I’m confused but ultimately relieved after our visit to @AkronChildrens Hospital today

Without getting into actual numbers and confusing everyone, let me say it like this.

The doctor believes that the root cause of this is in fact, the Clozapine. While it’s a problem, it’s also not life threatening in its current form and that’s a huge relief.

Clozapine is known to impact blood counts because it messes with bone marrow stem cells. That’s why it can be so dangerous and why it’s so tightly controlled. It’s important to know that the dose of Clozapine itself doesn’t matter. It’s any Clozapine in the system, regardless of dose, is problematic.

That was interesting to learn. I knew it caused the problem but never knew the mechanics. I love new information because it helps me to better understand whatever I’m dealing with.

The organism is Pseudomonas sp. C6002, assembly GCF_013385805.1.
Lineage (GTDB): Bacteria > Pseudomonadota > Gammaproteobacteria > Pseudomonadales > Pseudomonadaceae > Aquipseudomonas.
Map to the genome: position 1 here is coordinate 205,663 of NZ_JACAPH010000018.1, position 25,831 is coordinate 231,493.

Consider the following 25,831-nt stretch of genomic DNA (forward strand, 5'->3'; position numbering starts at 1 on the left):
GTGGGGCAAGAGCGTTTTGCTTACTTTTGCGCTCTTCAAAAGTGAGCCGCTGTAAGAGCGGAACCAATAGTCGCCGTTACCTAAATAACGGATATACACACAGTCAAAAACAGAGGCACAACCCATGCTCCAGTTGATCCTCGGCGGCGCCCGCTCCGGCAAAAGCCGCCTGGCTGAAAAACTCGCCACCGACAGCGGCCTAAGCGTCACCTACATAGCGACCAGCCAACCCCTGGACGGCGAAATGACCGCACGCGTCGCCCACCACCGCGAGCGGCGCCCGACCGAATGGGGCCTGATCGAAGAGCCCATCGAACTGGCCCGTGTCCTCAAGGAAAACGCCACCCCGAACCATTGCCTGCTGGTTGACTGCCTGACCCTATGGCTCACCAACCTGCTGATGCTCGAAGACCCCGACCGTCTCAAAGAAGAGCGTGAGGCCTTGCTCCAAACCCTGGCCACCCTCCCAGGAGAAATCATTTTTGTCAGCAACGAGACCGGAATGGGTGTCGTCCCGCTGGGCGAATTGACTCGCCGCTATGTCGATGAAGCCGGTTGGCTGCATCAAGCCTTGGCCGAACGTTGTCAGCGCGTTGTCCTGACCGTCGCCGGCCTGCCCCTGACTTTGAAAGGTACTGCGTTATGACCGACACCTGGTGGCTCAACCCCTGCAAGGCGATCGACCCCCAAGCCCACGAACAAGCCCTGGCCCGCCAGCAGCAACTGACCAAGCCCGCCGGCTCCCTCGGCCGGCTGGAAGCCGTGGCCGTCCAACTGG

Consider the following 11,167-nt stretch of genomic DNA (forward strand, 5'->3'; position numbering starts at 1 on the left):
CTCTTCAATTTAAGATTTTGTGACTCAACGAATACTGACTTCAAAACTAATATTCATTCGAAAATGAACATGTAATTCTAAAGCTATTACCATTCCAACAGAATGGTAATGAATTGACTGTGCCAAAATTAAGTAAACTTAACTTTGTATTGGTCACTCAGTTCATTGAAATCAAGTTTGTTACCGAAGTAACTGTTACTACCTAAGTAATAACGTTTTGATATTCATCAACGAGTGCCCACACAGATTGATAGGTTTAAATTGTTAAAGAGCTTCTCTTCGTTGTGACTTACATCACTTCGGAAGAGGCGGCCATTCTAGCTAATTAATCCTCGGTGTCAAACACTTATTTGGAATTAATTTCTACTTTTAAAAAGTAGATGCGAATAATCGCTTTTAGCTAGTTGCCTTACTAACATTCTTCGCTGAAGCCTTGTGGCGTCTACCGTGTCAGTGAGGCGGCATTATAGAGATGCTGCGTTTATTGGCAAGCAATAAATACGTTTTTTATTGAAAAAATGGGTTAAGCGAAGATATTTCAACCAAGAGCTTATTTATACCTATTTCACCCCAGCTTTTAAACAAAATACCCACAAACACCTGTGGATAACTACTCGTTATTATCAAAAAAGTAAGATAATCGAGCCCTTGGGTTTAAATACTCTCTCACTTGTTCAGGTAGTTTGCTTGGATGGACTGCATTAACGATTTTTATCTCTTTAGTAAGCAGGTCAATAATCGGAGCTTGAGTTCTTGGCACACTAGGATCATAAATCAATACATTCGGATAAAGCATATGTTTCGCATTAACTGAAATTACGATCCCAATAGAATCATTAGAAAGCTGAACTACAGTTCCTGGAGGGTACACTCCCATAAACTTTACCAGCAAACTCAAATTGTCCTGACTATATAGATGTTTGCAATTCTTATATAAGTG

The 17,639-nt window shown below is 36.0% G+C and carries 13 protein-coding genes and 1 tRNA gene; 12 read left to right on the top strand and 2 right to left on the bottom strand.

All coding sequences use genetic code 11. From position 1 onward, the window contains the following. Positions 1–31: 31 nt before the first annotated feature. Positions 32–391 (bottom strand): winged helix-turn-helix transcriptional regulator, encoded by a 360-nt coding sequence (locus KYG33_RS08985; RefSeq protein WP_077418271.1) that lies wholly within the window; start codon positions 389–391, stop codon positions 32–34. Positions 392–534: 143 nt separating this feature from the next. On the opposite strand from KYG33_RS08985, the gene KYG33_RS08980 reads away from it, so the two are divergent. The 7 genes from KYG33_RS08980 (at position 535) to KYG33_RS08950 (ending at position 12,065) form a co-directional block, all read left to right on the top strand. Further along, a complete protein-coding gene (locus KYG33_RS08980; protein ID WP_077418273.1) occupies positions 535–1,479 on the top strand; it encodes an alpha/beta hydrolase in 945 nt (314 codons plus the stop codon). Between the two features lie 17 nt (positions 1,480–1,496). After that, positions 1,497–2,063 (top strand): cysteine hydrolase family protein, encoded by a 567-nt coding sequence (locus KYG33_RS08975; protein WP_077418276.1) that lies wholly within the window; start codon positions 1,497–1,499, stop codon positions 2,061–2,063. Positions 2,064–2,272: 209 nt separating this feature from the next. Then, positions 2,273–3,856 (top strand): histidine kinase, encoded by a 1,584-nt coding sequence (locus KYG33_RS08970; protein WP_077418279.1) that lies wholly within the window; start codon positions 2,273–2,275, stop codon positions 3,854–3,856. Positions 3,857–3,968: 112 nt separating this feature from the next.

The reason he thinks that this has become a problem recently, even though Gavin’s been on Clozapine for most of the last decade is pretty simple.



Basically, when people are younger, their ANC (Absolute Neutrophil Count) is usually higher than it is when they are adults. Because Gavin’s levels were higher at a younger age, the Clozapine never really made a noticeable impact. Now that he’s older and this overall counts are naturally lowering into the normal adult levels, the Clozapine is having a more noticeable impact. Does that make sense?

Think of it like this.

The Clozapine takes $500 out of Gavin’s bank account each month. When Gavin was younger, he had $3,000 in his account so when the Clozapine deducted $500, he still had $2,500 left.

Now that Gavin is older, his bank account has $1,500 in it and the Clozapine still deducts the same $500 each month. The difference is that now he only has $1,000 left in his account.

Those are arbitrary numbers but hopefully you get the point.

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